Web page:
That’s when I realized that we had put this thing up in the attic in early 2008 and had not looked back. The straps were on the highest setting. The head support grimy and discolored and already in the washing machine. Three years ago I recall being completely perplexed by this seat. Changing the straps from one setting to the other the first time almost brought on a panic attack of epic proportions because my brain does not work in a mechanical way. I need directions and pictures and someone telling me I am doing it correctly to get through any installation or IKEA assembly.

I absolutely shocked myself by calmly moving the straps to the holes reserved for the tiniest of humans. Even when the straps ended up completely tangled and needed to be rethreaded after the Bundle Me was practically installed and ready to go, I had no issue.

Did I mention that what’s his name was still looking up my information?

Nearly thirty minutes later and after what’s his name had finally gotten back to me that all three of those ultrasounds were separate charges within the same ultrasound, I completed the Bundle Me installation and reattached the seat to the stroller frame. This second time around mom gig, it’s definitely different. Sure, it still took my thirty minutes, but I didn’t break a sweat. I wasn’t overwhelmed and we will avoid the crazy “how do we do this again?” discussion in the hospital when it comes time to pack Mac into his seat and drive him home. Home.

As of today, we’ve been prepping hard core for Macadamia’s arrival for exactly one month. A month ago I thought I was going to be having a pre-Christmas baby complete with extended NICU stay. A month ago I truly believed I would miss seeing Colleen and Greg dance their first dance. A month ago I woke up hoping it was all a bad dream and found myself attached to an IV pole and dumping pee into a container on ice. A month ago I would have given anything to make it to this day – to this week – and here we are. It’s been a hard month for us. There was a lot of running around like crazy people, many dust bunnies I tried to ignore but wasn’t able to, and there were silent prayers and tears that we would get through this storm and welcome our son safely into this world. He hasn’t made his debut yet, there is still much to be done to get him here physically (though I try NOT to think about labor), but we are so much more keenly aware of how lucky we are and how amazing life with him is going to be.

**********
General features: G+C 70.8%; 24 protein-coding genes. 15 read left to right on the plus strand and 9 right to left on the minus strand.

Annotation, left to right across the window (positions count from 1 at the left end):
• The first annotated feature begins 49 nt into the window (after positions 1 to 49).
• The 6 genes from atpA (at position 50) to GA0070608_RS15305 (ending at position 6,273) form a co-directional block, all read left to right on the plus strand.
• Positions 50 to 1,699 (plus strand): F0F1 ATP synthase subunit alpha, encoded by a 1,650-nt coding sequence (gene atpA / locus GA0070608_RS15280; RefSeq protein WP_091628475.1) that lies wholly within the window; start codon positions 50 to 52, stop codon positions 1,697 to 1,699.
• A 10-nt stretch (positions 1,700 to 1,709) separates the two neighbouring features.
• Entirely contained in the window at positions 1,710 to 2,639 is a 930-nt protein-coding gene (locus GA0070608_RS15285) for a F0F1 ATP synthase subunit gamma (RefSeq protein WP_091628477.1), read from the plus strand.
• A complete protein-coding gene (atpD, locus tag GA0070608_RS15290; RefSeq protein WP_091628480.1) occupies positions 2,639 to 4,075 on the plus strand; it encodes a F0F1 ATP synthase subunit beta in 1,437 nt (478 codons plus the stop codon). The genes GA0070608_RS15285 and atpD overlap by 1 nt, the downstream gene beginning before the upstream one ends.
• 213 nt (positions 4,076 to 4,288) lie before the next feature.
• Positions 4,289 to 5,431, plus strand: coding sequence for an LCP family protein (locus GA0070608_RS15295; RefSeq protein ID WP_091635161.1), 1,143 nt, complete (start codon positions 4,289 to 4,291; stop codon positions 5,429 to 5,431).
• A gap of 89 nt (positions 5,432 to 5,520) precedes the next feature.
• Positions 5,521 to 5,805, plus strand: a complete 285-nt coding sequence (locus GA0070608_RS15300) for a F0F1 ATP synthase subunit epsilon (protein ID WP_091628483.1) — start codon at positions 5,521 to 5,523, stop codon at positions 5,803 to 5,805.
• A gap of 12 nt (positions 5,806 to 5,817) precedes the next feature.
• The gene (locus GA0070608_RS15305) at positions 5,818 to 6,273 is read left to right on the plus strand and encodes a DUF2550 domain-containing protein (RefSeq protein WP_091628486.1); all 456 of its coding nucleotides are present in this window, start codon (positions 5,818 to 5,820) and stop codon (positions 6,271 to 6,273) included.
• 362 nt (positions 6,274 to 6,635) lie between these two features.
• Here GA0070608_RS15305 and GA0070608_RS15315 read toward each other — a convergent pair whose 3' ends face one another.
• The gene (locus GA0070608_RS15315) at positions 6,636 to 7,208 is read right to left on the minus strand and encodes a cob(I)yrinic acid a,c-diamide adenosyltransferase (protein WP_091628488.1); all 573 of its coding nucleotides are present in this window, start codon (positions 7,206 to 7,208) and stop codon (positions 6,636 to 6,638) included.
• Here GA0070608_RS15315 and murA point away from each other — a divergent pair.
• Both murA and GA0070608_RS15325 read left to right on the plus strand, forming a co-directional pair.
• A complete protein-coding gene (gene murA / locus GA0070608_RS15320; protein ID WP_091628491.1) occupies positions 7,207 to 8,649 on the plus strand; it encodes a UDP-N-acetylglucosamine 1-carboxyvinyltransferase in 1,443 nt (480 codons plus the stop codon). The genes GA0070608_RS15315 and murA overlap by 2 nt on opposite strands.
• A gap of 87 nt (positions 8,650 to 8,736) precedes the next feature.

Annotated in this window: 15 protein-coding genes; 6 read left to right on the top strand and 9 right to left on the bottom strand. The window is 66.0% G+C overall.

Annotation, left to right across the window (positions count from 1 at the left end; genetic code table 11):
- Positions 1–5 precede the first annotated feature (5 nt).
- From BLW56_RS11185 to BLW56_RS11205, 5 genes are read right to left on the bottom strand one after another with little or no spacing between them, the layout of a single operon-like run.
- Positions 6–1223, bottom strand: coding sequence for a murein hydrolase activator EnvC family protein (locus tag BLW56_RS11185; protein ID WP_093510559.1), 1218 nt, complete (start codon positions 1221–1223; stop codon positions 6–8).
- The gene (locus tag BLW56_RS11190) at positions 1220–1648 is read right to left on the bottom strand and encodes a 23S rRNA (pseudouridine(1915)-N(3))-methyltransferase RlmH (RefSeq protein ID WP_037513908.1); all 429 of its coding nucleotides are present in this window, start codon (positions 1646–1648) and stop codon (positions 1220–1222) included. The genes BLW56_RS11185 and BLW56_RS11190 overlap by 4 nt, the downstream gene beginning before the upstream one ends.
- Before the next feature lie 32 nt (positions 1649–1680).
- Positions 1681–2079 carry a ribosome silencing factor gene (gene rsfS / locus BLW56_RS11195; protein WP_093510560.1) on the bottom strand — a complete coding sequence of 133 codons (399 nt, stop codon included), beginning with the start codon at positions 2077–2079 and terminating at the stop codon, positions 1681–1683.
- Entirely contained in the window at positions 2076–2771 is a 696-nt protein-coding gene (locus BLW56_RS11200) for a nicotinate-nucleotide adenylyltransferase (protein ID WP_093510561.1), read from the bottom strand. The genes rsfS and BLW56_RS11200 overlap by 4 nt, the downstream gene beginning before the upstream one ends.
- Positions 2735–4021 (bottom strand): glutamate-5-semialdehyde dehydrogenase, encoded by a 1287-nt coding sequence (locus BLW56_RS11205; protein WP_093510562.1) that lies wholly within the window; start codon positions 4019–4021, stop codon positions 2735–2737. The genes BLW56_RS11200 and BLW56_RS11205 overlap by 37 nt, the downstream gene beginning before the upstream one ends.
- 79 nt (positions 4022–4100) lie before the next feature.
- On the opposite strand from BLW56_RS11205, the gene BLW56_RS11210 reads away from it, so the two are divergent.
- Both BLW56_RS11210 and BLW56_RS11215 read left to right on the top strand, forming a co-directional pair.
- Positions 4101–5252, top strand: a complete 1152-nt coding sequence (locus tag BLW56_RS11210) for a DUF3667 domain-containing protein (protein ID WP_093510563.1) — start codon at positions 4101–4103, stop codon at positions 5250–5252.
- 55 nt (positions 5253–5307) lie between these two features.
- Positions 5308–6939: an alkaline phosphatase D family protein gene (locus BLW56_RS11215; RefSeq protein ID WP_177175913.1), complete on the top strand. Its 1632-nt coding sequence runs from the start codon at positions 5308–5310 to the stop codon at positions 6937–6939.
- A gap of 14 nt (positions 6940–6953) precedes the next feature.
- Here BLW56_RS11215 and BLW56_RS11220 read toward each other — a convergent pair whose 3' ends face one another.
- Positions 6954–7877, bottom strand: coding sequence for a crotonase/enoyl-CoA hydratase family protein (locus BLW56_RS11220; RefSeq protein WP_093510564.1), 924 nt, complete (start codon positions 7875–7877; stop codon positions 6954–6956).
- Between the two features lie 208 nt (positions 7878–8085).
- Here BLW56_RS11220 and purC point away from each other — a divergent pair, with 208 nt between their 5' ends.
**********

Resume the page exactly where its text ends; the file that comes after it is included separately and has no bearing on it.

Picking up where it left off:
I have my weekly non-stress test this afternoon. I’m looking forward to hearing Macadamia’s galloping heart beat, even if I cannot feel it through his chest with my own hand just yet.

and to think I almost had to give up chocolate

After a week and a half of wiping the wee one’s drippy nose, getting coughed at in my face by her sweet but sick breath, and sharing intensely close quarters with a sick child who loves to snuggle close when she’s feeling under the weather, it has finally happened. Steve climbed into bed last night complaining that his nose was running non-stop and my usual wake up at 4:30AM was complicated by a sore throat (my telltale getting sick sign) and a clogged up nose that no matter how hard I tried to avoid thinking about kept me up until, well, it just plain kept me up. It’s 6:30 and I am already downstairs drinking OJ and surfing the web. A week and a half with a sick kid, a single night with a sick husband, BUT thank God I won’t have to be giving up chocolate because seriously, who does that?

“Sick, sick, sick little girl up since 2am. I may need toothpicks to keep my eyes open today. No fever- just a terrible cough and a non-stop drippy nose. If I somehow escape this illness myself I promise to never eat chocolate again.”

January 5th at 8:10AM via Facebook for iPhone

Caroline is back at school today and my plans already include loungewear, a mid morning shower, and some quality time with my body pillow in bed. To get this far and have to deal with a cold on top of everything else just seems like cruel terrible punishment doesn’t it? So to whom exactly do I lodge my formal complaint? I have a strongly worded letter for SOMEONE about the complete injustice.